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Unemployment: Push to reverse jobless growth

Unemployment: Push to reverse jobless growth

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Nigeria’s population is projected to hit 410 million by 2050. This will rank her as the world’s third largest populated country. Experts say there is no better time than now for federal and state governments, in collaboration with the private sector, to prioritise implementation of policies that will drive productivity growth in agriculture, manufacturing and services sectors. According to them, doing so while also investing in human capital development and infrastructure can reverse Nigeria’s paradox of jobless growth. Assistant Editor CHIKODI OKEREOCHA reports.

Nigeria boasts strong economic growth, which averaged 6.5 per cent between 2000 and 2017. Ordinarily, this should translate into a significant improvement in job creation and overall standard of living of Nigerians. Sadly, this hasn’t been the case. Despite the widely reported real Gross Domestic Product (GDP) growth, unemployment figures remain high and poverty literarily walks on four toes.

For instance, the National Bureau of Statistics (NBS) put Nigeria’s unemployment and underemployment rates at all-time high of 18.8 per cent and 21.2 per cent, respectively, for third quarter 2017. The NBS specifically said between January and September 2017 alone, 4.07 million Nigerians were jobless, bringing the number of unemployed people to 15.9 million.

What is responsible for the rising unemployment and underemployment rates, despite recording high growth in recent years. Why have poverty and its associated social disorder and growing insecurity refused to abate? Were policies targeted at job creation and caging the unemployment monster not properly thought through?

More importantly, what are the options available to sub-Saharan Africa’s biggest economy and most populous country to reverse the paradox that exists between her GDP growth rate and rising unemployment?

A report by multinational professional services firm PricewaterhouseCoopers (PwC) attributed the high unemployment rate to slow pace of job creation, noting that, in recent years, job creation and the quality of jobs have been marred by a slowdown in economic growth and the recession.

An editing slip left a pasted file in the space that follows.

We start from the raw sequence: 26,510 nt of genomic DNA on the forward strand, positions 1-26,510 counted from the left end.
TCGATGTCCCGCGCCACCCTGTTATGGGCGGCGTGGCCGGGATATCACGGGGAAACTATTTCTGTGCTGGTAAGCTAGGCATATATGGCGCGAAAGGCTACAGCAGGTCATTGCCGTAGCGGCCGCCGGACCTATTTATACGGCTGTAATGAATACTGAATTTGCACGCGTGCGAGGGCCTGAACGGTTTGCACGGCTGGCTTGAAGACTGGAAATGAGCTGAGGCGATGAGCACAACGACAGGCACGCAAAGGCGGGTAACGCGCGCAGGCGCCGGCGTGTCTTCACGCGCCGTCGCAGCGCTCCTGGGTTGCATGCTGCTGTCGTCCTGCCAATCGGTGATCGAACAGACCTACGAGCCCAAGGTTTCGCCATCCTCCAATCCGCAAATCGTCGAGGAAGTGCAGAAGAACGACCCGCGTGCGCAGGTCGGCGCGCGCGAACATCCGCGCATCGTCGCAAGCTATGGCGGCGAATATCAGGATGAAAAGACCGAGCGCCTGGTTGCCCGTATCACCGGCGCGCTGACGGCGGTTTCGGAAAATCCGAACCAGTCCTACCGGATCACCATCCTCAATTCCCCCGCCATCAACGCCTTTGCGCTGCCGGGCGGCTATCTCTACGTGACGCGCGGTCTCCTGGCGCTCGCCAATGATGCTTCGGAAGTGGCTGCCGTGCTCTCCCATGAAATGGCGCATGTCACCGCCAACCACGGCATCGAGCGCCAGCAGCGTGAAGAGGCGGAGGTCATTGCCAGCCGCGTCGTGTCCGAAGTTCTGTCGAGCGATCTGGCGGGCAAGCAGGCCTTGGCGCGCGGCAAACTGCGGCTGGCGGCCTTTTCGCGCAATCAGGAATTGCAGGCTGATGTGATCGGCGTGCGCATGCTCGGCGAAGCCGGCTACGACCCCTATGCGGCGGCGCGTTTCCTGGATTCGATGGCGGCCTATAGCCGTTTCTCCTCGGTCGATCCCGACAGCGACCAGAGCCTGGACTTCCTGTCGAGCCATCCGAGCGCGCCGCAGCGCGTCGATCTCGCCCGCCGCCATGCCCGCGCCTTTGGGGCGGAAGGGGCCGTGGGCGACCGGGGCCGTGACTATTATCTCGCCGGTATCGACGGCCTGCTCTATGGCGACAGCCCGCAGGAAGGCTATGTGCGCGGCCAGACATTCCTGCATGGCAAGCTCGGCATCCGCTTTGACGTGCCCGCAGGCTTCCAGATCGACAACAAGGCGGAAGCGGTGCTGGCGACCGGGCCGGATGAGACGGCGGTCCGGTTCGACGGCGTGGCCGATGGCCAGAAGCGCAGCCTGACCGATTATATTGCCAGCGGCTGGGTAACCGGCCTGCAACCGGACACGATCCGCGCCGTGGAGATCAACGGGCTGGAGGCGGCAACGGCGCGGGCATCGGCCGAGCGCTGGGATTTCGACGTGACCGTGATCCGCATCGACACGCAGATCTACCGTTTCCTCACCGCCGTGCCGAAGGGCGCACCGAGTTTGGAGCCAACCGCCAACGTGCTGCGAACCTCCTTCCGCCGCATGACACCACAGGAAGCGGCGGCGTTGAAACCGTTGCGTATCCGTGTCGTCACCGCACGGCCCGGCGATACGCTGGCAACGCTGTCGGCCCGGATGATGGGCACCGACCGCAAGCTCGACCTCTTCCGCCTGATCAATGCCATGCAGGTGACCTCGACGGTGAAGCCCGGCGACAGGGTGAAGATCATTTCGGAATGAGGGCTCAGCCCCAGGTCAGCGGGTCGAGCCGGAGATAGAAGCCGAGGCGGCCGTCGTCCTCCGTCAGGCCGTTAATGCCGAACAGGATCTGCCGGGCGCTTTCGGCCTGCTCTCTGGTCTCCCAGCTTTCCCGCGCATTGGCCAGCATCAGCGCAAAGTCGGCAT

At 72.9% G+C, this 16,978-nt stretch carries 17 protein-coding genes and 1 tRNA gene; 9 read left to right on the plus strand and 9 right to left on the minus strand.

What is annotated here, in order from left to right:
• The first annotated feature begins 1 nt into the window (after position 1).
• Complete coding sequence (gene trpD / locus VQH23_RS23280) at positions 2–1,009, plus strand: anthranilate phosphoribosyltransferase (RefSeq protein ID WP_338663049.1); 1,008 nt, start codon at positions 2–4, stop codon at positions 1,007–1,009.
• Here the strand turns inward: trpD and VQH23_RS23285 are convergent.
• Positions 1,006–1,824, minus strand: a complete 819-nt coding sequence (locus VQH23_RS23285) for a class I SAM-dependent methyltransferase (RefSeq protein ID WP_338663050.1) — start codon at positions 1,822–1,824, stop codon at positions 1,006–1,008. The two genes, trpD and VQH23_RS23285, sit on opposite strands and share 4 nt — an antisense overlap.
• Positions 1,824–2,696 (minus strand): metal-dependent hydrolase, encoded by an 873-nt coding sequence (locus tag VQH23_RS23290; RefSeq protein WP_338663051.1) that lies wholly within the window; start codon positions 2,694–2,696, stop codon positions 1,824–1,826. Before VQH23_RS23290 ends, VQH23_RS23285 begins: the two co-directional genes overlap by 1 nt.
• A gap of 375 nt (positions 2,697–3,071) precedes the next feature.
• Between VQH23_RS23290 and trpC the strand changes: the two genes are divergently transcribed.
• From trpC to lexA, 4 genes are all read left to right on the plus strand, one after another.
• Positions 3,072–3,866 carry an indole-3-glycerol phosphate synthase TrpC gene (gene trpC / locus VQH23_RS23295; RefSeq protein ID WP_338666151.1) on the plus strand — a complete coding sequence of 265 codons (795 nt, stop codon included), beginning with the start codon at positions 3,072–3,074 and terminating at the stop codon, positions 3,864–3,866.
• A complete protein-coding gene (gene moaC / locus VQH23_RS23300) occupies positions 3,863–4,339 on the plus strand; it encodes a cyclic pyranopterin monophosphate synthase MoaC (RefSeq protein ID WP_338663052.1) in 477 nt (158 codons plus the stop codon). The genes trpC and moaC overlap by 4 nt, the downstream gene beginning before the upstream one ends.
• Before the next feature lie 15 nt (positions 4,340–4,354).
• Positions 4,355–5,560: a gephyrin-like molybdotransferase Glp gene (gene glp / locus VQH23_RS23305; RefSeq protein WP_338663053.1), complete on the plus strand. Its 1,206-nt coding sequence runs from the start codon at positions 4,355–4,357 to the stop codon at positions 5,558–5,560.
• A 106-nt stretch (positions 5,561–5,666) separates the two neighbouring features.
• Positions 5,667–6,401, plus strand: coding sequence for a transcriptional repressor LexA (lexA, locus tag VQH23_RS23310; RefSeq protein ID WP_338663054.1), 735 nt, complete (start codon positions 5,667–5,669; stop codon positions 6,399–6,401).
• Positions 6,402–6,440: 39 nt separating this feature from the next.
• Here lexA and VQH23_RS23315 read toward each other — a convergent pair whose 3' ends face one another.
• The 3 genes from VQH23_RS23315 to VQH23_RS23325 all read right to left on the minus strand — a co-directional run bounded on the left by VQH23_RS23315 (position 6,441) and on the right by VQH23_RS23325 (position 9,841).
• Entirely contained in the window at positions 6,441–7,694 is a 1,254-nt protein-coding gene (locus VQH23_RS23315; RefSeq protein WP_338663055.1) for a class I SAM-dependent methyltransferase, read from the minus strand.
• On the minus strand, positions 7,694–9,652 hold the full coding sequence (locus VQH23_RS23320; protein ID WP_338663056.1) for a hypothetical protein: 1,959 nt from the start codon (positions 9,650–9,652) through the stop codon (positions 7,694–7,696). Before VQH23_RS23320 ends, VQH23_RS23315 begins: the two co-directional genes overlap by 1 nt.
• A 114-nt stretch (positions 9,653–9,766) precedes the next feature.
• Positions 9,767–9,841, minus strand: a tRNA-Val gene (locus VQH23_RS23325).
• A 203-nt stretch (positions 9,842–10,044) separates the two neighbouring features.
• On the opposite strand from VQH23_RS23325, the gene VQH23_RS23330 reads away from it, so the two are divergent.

PwC in the report titled “Structural Transformation and Jobless Growth in Nigeria” stated, for instance, that the pace of job creation in Nigeria has been considerably weaker than labour force growth, pointing out that between 2010 and 2017, average job growth was 1.6 per cent, weaker than labour force growth of 3.9 per cent.

To reduce the unemployment rate, the report, obtained by The Nation, said an estimated employment growth of at least 4 to 5 per cent was required. “This would translate to at least three (3) million new jobs annually,” it added.

PwC’s concern over raising the nation’s employment growth rate stemmed from the projection that the population will rise from an estimated 206 million in 2018 to 410 million by 2050.

With a projection that this will make Nigeria the third largest populated country globally, PwC was emphatic that the implementation of policies that would deliver inclusive growth and engender a productive labour force has never been this imperative.


Informal sector is key to job creation

The Economic Recovery and Growth Plan (ERGP), the Federal Government’s medium-term Economic Plan, which was launched by President Muhammadu Buhari in April 2017, charts a course for the economy over the next four years (2017–2020).